Tony and Tatiana by the town walls. These fortified walls, built out of large stone blocks, surround the site. They are two metres thick, with towers at intervals, and with three principal gates.
Stone columns outside a ruined building within Priene’s theatre.
Rows of stone seating at the theatre. The seats form a horseshoe shape cut into the hillside. The theatre was first built around 340 BC.
Tatiana sitting on a stone seat at the theatre.
Tony and Tatiana within the theatre.
Another view of the theatre. Rows of well preserved stone seats. There were originally 22 tiers of seats in the lower storey and 25 in the upper accommodating perhaps 5,000 spectators.
Remains of a Byzantine church. A stray dog wondering in front.
Tatiana touching a piece of carved stonework inside the church. The stone has an alcove at the bottom with embossed decoration above.
Tony and Tatiana leaning on a large segment of stone column. Other column segments strewn behind.
Big stone blocks with Greek lettering carved on the front.
The Temple of Athena. Five stone columns standing in the background. These columns were erected in 1965–66 from rubble and are 3 metres (9.8 feet) short of the calculated original column height. The temple was the largest edifice and most significant structure at Priene. It was built between the 4th and 2nd centuries BC and was funded by Alexander the Great.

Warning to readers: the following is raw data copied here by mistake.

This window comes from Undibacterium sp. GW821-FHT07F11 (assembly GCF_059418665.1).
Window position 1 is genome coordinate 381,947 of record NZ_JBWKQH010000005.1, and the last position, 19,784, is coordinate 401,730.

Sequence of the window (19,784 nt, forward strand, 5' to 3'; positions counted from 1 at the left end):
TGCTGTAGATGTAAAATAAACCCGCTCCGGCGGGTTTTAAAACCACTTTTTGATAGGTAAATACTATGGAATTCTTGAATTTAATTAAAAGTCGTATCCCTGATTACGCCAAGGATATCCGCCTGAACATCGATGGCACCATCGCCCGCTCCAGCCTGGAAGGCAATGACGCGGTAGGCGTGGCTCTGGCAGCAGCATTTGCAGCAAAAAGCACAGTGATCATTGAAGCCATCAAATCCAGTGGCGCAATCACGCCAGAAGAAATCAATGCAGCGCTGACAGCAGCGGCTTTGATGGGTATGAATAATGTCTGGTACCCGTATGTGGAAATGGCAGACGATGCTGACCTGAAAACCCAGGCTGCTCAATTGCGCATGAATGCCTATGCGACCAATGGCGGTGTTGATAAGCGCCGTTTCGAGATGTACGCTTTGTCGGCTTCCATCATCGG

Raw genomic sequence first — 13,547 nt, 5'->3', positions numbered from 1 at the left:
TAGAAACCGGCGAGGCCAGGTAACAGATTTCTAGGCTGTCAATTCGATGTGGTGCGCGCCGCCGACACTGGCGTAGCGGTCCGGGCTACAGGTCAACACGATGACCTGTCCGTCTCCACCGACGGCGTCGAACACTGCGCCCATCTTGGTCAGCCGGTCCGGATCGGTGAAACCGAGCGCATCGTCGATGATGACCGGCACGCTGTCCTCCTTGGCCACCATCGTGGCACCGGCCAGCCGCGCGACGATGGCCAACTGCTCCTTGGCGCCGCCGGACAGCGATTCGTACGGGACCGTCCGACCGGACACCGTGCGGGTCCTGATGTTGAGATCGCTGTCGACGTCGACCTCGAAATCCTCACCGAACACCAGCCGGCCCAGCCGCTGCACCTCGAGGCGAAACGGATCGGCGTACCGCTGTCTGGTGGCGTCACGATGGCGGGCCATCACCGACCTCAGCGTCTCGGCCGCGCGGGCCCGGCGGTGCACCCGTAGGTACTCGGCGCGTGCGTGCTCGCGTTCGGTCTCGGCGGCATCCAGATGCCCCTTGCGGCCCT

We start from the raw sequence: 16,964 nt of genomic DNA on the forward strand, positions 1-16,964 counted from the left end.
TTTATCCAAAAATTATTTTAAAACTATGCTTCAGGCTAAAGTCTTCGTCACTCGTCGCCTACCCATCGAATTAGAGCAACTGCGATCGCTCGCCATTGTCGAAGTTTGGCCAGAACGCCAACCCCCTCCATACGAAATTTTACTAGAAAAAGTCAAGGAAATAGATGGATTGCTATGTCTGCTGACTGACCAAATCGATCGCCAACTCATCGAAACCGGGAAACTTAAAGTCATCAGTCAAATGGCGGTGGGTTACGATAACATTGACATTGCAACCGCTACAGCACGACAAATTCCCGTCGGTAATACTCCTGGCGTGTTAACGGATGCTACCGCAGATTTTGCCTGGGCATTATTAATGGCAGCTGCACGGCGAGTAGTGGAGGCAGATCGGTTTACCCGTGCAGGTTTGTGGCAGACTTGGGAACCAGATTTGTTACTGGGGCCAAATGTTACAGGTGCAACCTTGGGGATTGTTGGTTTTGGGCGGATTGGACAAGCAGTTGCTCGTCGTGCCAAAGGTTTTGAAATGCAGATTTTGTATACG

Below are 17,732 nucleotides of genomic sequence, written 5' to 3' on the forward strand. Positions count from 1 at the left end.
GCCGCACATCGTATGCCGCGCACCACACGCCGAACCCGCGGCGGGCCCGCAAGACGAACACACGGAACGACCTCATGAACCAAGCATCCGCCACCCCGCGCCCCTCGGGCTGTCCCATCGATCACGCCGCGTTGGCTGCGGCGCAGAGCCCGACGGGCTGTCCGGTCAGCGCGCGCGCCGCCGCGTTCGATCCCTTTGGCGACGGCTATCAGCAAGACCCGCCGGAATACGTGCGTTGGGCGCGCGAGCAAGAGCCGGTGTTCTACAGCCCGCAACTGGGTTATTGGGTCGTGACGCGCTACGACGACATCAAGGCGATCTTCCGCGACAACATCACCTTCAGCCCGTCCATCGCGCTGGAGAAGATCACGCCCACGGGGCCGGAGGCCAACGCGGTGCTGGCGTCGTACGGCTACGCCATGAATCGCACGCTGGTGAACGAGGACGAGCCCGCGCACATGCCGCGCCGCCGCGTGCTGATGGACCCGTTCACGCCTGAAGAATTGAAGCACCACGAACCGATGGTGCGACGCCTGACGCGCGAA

View of terraces filled with stone remains of buildings.
An ancient Greek settlement located on the west coast of Anatolia, near the mouth of the Maeander River. Built by Minoans, later Mycenaeans. Before the Persian invasion in the middle of the 6th century BC, Miletus was considered the greatest and wealthiest of Greek cities.
Ruins of the Faustina Baths. This was the frigidarium (cold room). An empty pool in front with a stone lion sitting at the far side. This extensive bath complex was built between 161 to 180 AD under the patronage of Faustina, the wife of the Roman Emperor Marcus Aurelius.
Looking through a stone archway into the remains of a room. Faustina Baths.
Tony and Tatiana standing in front of another entrance archway passing through thick stone walls. Part of the Faustina Baths.
View of the surrounding landscape – parched fields and rolling
hills. Other archaeological remains just visible in the middle distance.
Higher hills and mountains in the far distance.
A long passageway into the theatre.
Tony and Tatiana sitting on stone seats within the theatre. The theatre was first built in the 4th century BC by the Greeks. Later re-constructed by the Romans. It once had capacity for 15,000 spectators.
View down the rows of stone seats into the horseshoe-shaped theatre.
Didyma was an ancient Greek Sanctuary near Didim (Aydin province, Ionian Region). Didyma means twin in Greek. It contained the temple and oracle of Apollo, the Didymaion. Next to Delphi, in mainland Greece, Didyma was the most renowned oracle of the Hellenic world, first mentioned among the Greeks in the Homeric Hymn to Apollo.